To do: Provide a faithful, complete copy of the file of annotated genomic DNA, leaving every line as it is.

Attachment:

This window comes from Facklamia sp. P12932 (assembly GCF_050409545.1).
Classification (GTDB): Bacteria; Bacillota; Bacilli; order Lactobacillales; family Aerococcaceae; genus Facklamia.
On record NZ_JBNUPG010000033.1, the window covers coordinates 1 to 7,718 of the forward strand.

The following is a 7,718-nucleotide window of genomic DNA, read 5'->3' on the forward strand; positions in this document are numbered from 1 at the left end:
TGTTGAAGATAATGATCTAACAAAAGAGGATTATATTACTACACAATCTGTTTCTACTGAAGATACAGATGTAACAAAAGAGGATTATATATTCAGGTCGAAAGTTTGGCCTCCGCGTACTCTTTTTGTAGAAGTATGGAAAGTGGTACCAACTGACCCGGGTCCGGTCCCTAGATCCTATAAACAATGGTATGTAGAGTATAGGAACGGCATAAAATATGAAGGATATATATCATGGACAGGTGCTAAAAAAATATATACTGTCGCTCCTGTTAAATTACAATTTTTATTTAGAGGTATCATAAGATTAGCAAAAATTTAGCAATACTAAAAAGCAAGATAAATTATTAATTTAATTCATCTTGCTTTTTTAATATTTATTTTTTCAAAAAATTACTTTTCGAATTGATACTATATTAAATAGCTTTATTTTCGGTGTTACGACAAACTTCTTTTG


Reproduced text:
This window comes from Facklamia sp. P12932 (assembly GCF_050409545.1).
Classification (GTDB): Bacteria; Bacillota; Bacilli; order Lactobacillales; family Aerococcaceae; genus Facklamia.
On record NZ_JBNUPG010000033.1, the window covers coordinates 1 to 7,718 of the forward strand.

The following is a 7,718-nucleotide window of genomic DNA, read 5'->3' on the forward strand; positions in this document are numbered from 1 at the left end:
TGTTGAAGATAATGATCTAACAAAAGAGGATTATATTACTACACAATCTGTTTCTACTGAAGATACAGATGTAACAAAAGAGGATTATATATTCAGGTCGAAAGTTTGGCCTCCGCGTACTCTTTTTGTAGAAGTATGGAAAGTGGTACCAACTGACCCGGGTCCGGTCCCTAGATCCTATAAACAATGGTATGTAGAGTATAGGAACGGCATAAAATATGAAGGATATATATCATGGACAGGTGCTAAAAAAATATATACTGTCGCTCCTGTTAAATTACAATTTTTATTTAGAGGTATCATAAGATTAGCAAAAATTTAGCAATACTAAAAAGCAAGATAAATTATTAATTTAATTCATCTTGCTTTTTTAATATTTATTTTTTCAAAAAATTACTTTTCGAATTGATACTATATTAAATAGCTTTATTTTCGGTGTTACGACAAACTTCTTTTG